It is finally time for the legendary Monaco Grand Prix, the sixth race of the season and perhaps the one race that every driver dreams of winning.
“If you could have the freedom to choose any race on the calendar that you would want to win, it would without doubt be Monaco. Ask up and down the paddock and you would get the same answer,” said Ferrari driver Sebastian Vettel.
Although he had won the 2011 Monaco Grand Prix for Red Bull, his present team, Ferrari, has not registered a win in Monte Carlo since 2001 when Michael Schumacher finished at the top of the charts.
“I would say it is about time that Ferrari wins again here,” said Vettel, who is currently leading the season’s drivers’ championships standings ahead of Lewis Hamilton.
Run since 1929, this circuit, beyond being considered to be the most prestigious of the calendar, has also hosted some of the most iconic races in Formula One history, so much so that names of certain sections of the track have become commonplace.
The Portier corner can heavily influence the lap timing of a driver in the circuit. It is preceded by the famous Loews hairpin, the slowest corner in the sport, and followed by the dimly-lit tunnel, one of the only sections of the track where the driver can freely press the paddle.
While quite a few great names have crashed in the barriers here, this race has also made the careers of many drivers.
Before the advent of electronic media, Graham Hill’s rise to fame — perhaps even his immortality in F1 culture — came after he won the race five times in the 1960s. He is since known as Mr Monaco. The only other driver with five wins here is Schumacher.
But the phase for which the Monaco Grand Prix is most fondly remembered is perhaps the Prost-Senna era. For the decade between 1984 and 1993, the race was won by only two drivers: Alain Prost of France and Brazilian Ayrton Senna. The most celebrated of F1 rivalries was exposed during this time, with Senna winning six times here and Prost four times.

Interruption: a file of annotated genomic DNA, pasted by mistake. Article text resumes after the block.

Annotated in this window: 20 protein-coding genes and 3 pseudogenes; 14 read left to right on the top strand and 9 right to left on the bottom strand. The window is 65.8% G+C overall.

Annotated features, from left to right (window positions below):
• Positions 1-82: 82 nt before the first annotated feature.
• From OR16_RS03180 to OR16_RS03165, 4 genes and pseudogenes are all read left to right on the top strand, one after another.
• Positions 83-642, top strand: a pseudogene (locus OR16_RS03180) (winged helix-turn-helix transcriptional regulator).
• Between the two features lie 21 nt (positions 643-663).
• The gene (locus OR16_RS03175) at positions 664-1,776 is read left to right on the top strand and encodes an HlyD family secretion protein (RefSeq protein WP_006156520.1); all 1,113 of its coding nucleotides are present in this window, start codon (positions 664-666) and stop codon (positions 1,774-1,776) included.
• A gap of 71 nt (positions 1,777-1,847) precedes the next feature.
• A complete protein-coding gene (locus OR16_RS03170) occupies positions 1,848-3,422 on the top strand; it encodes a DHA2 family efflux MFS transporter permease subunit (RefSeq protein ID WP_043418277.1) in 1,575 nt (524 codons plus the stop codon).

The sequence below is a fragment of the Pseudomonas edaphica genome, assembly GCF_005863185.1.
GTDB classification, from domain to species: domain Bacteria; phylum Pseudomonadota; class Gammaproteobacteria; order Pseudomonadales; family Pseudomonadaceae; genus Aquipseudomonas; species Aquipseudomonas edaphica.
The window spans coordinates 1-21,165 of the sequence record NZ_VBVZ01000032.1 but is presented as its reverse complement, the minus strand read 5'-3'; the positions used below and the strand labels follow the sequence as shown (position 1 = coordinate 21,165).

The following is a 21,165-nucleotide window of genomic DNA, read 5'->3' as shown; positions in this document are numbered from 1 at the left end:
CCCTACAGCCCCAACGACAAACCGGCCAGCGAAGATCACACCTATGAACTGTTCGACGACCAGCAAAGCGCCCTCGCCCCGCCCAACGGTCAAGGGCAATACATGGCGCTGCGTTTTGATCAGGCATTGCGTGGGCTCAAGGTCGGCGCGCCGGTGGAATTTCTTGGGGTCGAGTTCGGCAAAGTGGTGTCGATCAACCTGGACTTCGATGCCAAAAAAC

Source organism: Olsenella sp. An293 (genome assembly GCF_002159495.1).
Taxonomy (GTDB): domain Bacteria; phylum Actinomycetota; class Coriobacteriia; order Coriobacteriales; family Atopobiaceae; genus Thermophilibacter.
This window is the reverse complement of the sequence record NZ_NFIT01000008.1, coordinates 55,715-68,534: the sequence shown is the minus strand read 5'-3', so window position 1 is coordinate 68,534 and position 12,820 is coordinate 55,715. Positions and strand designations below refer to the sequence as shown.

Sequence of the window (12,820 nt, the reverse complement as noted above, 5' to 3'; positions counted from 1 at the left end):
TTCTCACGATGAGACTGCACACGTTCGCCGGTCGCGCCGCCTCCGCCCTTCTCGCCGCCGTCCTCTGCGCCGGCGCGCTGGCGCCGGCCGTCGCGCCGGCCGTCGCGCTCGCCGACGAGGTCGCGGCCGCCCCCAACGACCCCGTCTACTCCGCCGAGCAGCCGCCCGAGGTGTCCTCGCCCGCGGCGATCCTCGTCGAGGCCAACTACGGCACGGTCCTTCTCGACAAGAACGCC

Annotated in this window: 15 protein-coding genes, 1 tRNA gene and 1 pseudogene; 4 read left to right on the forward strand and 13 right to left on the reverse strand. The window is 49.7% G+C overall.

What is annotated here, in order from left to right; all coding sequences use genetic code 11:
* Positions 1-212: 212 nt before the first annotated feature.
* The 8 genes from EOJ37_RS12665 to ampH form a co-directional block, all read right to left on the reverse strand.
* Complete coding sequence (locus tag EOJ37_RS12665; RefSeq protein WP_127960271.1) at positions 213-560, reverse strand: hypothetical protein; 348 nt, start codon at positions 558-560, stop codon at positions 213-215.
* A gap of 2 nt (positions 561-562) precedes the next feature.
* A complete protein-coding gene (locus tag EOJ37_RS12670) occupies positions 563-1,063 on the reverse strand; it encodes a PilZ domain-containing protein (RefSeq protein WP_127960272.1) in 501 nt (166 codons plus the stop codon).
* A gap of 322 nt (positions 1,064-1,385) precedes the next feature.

Even though the circuit itself has seen a lot of changes since it was first raced on, the glamour and exclusivity associated with the Monte Carlo race has stayed intact. The narrow, winding road passes through some of the most expensive real estate, yachts and cars in the world.
The city is also quite a favourite among the current drivers. Daniil Kvyat, Felipe Massa and Daniel Ricciardo all own apartments in the same building, while Lewis Hamilton and Jenson Button also reside here.
For Button, this will be the first Formula One race this season. But he insists it will not be his last. “I’m not here to say goodbye,” he said, “I’m here to have fun.”
But Button’s fun might be cut short after a 15-place grid penalty he has been awarded on Saturday because of another engine change by Honda. The Englishman, who will be replacing Fernando Alonso after the latter decided to race at the Indianapolis 500, will have to start the one-off race from the back of the pack on Sunday.
Of the 20 drivers that will line up on the grid on Sunday afternoon, Lewis Hamilton, Kimi Raikkonen, Jenson Button and Sebastian Vettel have won the Monaco Grand Prix before. This list is unlikely to change on Sunday.
The fight at the top of the grid is likely to be as it has been in the season so far, between the bright red Ferraris and the grey Mercs.
Hamilton has described Mercedes’ performance on Thursday as “night and day” during the two practice sessions, but it will be a tough fight against the confident Ferraris.
Setting a personal best time of 1:12.720 in the second practice session on Thursday, championship leader Vettel topped the timesheet ahead of Red Bull's Daniel Ricciardo with a gap of a comfortable 0.487 seconds.
So far, Sunday’s race has set itself up for a decent fight between the top three teams, on a circuit that is infamous for setting apart the good and the great.
Updated Date: May 27, 2017 22:27 PM